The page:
How to Increase Disk Space in Linux With VMware Workstation

How to Increase Disk Space in Linux With VMware Workstation

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In order to get familiar with how to increase disk space in Linux with VMware, you need to know that you can perform this act in multiple ways. When doing a standard Linux installation on a VMware virtual machine, the installation process typically allocates all of the available virtual disk space in Linux with VMware file system and swaps partitions.

When it comes to Linux VMware virtual machines, it is usually a better performer as a virtual machine compared to other operating systems. Even if you are hesitant to install Linux on bare metal, you can try to set up a virtual machine that can work as you would expect on a physical device.

VMware is both easy-to-use utility. Yet, for your protection, we recommend performing these steps on a temporary virtual machine to familiarize yourself with the process. Once you’ve learned the concept, you can create a backup of your primary virtual machine to avoid data loss.

Increase disk space in Linux VMware virtual machine

First and foremost, you must turn off your VMware VM before increasing the disk size. It is because you created partitions, created a virtual disk, and installed a guest operating system (OS) on one of the partitions on the same virtual disk.

Subsequently, as you work, you realize that performance is suffering because there is insufficient disk space. Short disk space on the system primary partition table degrades performance.

With VMware Virtualization Software that provides flexible options for configuring virtual hardware such as CPU, memory, and disk devices, you can expand the size of an existing virtual disk.

Nonetheless, you have to resize the partition manually after that. Disk space as a logical volume added after booting a virtual disk is unallocated.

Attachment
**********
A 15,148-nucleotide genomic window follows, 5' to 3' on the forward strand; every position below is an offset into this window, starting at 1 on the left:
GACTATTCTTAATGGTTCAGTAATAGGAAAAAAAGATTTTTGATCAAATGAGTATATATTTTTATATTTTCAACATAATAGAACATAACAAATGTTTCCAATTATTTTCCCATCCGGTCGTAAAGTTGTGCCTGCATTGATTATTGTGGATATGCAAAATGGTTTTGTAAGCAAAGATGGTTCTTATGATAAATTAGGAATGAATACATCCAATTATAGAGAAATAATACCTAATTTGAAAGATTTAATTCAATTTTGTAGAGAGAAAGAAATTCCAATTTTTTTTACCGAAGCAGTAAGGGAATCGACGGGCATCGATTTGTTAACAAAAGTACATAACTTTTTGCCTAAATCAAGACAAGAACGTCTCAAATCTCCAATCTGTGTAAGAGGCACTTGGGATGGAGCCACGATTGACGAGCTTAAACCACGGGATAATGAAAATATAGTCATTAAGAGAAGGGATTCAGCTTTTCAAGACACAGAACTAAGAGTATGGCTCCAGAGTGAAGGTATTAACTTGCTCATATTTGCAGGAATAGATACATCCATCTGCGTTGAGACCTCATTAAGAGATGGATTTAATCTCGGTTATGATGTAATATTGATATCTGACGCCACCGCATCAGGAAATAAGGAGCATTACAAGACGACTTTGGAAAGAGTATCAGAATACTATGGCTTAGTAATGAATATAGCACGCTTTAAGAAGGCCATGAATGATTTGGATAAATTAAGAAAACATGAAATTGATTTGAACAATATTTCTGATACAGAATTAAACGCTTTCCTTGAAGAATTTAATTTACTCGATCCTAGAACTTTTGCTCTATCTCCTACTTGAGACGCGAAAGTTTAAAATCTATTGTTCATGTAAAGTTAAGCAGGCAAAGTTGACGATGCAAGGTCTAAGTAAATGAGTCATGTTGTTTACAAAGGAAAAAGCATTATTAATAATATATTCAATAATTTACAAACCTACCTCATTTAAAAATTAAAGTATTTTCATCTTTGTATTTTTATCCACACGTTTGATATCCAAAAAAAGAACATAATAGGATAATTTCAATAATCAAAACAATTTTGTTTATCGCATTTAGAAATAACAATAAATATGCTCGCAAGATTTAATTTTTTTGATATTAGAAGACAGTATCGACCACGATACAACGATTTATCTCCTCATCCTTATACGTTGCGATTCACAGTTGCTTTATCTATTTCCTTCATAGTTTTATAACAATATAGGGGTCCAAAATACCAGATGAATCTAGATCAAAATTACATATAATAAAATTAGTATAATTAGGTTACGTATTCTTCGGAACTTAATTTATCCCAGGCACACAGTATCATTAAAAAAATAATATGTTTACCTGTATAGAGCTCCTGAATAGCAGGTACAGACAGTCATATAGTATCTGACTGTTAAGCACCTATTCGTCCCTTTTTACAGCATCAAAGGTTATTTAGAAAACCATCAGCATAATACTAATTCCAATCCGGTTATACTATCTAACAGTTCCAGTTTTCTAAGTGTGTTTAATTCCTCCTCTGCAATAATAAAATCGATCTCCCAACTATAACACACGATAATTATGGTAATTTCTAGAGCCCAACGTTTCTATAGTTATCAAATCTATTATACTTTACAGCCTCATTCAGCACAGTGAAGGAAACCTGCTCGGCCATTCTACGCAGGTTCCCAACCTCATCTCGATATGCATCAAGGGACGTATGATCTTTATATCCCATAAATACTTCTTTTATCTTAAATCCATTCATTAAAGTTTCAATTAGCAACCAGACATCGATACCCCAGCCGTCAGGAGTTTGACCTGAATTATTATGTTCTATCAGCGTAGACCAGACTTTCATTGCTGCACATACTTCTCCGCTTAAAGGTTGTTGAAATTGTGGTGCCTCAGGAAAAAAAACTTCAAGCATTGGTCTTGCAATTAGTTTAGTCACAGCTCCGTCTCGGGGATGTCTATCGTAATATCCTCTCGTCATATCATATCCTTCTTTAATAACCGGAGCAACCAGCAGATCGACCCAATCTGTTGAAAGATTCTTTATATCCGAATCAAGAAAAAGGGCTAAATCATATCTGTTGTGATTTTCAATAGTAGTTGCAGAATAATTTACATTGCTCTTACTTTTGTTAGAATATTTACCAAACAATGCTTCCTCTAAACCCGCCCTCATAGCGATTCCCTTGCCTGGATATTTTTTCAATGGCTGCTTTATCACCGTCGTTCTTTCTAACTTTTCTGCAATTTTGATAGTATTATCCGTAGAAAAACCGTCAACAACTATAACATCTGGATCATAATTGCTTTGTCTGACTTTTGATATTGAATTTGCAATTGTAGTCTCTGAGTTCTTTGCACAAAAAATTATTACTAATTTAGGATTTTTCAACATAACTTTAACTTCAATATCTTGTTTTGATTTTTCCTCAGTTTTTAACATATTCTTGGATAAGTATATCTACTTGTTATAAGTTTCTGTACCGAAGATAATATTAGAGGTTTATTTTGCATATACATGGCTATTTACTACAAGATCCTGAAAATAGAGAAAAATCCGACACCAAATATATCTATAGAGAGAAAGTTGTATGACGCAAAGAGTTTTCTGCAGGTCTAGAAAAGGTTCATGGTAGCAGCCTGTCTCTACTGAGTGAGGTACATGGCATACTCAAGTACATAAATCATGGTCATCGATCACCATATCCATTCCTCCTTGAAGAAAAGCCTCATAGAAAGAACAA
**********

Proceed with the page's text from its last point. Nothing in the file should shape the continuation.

In VMware, we are able to increase the disk space by selecting the virtual machine settings.

In Hardware > Hard Disk, click Expand Disk. And there you go!

Increasing the VM disk size does not change the filesystem on that disk. You need to connect to the command line of the Linux VM via the console or putty session and log in as root. Therefore, you need to increase the size of a disk partition.

Prerequisites

Some conditions must be fulfilled before you can resize the virtual disk and the partitions on that disk. The virtual disk size can be increased while the virtual machine is running.

Still, you may need to restart the VM for the operating system to detect the changed disk size. To be able to change the size, the virtual disk must not have snapshots. If your virtual machine has snapshots, delete them before resizing the virtual disk and adjust the disk partition size.

It is best to back up your VM before performing disk operations. Changing the disk partition size can be risky if you make a mistake during the configuration process.

Increase storage on your virtual machine